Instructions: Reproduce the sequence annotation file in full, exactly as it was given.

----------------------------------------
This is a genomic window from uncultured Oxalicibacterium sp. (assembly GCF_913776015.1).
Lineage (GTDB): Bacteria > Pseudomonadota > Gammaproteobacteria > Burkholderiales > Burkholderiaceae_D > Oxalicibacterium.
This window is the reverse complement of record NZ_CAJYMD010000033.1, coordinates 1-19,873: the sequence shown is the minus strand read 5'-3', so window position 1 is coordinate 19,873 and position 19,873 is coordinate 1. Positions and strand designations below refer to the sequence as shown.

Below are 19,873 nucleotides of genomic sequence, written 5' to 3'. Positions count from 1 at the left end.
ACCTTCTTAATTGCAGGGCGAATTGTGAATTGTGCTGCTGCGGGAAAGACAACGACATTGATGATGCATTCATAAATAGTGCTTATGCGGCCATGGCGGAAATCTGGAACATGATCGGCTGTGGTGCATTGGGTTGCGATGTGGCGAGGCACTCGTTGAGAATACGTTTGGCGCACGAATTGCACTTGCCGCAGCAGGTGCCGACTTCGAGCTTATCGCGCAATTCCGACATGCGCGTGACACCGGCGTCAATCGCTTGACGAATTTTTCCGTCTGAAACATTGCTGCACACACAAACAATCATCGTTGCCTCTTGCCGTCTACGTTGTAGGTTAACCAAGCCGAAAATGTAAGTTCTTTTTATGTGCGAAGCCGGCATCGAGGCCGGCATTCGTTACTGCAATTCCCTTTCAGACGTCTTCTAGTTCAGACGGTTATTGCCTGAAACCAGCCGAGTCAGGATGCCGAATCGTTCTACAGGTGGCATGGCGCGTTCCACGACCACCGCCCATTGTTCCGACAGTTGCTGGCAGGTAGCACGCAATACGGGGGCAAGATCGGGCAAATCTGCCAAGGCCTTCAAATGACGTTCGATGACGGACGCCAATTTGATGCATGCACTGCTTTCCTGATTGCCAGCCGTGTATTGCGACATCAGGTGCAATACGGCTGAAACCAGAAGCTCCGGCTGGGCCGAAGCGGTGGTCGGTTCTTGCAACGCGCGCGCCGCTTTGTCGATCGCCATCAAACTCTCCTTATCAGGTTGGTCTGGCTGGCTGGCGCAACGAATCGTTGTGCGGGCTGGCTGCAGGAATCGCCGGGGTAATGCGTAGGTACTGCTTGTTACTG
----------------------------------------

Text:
This is a genomic window from uncultured Oxalicibacterium sp. (assembly GCF_913776015.1).
Lineage (GTDB): Bacteria > Pseudomonadota > Gammaproteobacteria > Burkholderiales > Burkholderiaceae_D > Oxalicibacterium.
This window is the reverse complement of record NZ_CAJYMD010000033.1, coordinates 1-19,873: the sequence shown is the minus strand read 5'-3', so window position 1 is coordinate 19,873 and position 19,873 is coordinate 1. Positions and strand designations below refer to the sequence as shown.

Below are 19,873 nucleotides of genomic sequence, written 5' to 3'. Positions count from 1 at the left end.
ACCTTCTTAATTGCAGGGCGAATTGTGAATTGTGCTGCTGCGGGAAAGACAACGACATTGATGATGCATTCATAAATAGTGCTTATGCGGCCATGGCGGAAATCTGGAACATGATCGGCTGTGGTGCATTGGGTTGCGATGTGGCGAGGCACTCGTTGAGAATACGTTTGGCGCACGAATTGCACTTGCCGCAGCAGGTGCCGACTTCGAGCTTATCGCGCAATTCCGACATGCGCGTGACACCGGCGTCAATCGCTTGACGAATTTTTCCGTCTGAAACATTGCTGCACACACAAACAATCATCGTTGCCTCTTGCCGTCTACGTTGTAGGTTAACCAAGCCGAAAATGTAAGTTCTTTTTATGTGCGAAGCCGGCATCGAGGCCGGCATTCGTTACTGCAATTCCCTTTCAGACGTCTTCTAGTTCAGACGGTTATTGCCTGAAACCAGCCGAGTCAGGATGCCGAATCGTTCTACAGGTGGCATGGCGCGTTCCACGACCACCGCCCATTGTTCCGACAGTTGCTGGCAGGTAGCACGCAATACGGGGGCAAGATCGGGCAAATCTGCCAAGGCCTTCAAATGACGTTCGATGACGGACGCCAATTTGATGCATGCACTGCTTTCCTGATTGCCAGCCGTGTATTGCGACATCAGGTGCAATACGGCTGAAACCAGAAGCTCCGGCTGGGCCGAAGCGGTGGTCGGTTCTTGCAACGCGCGCGCCGCTTTGTCGATCGCCATCAAACTCTCCTTATCAGGTTGGTCTGGCTGGCTGGCGCAACGAATCGTTGTGCGGGCTGGCTGCAGGAATCGCCGGGGTAATGCGTAGGTACTGCTTGTTACTG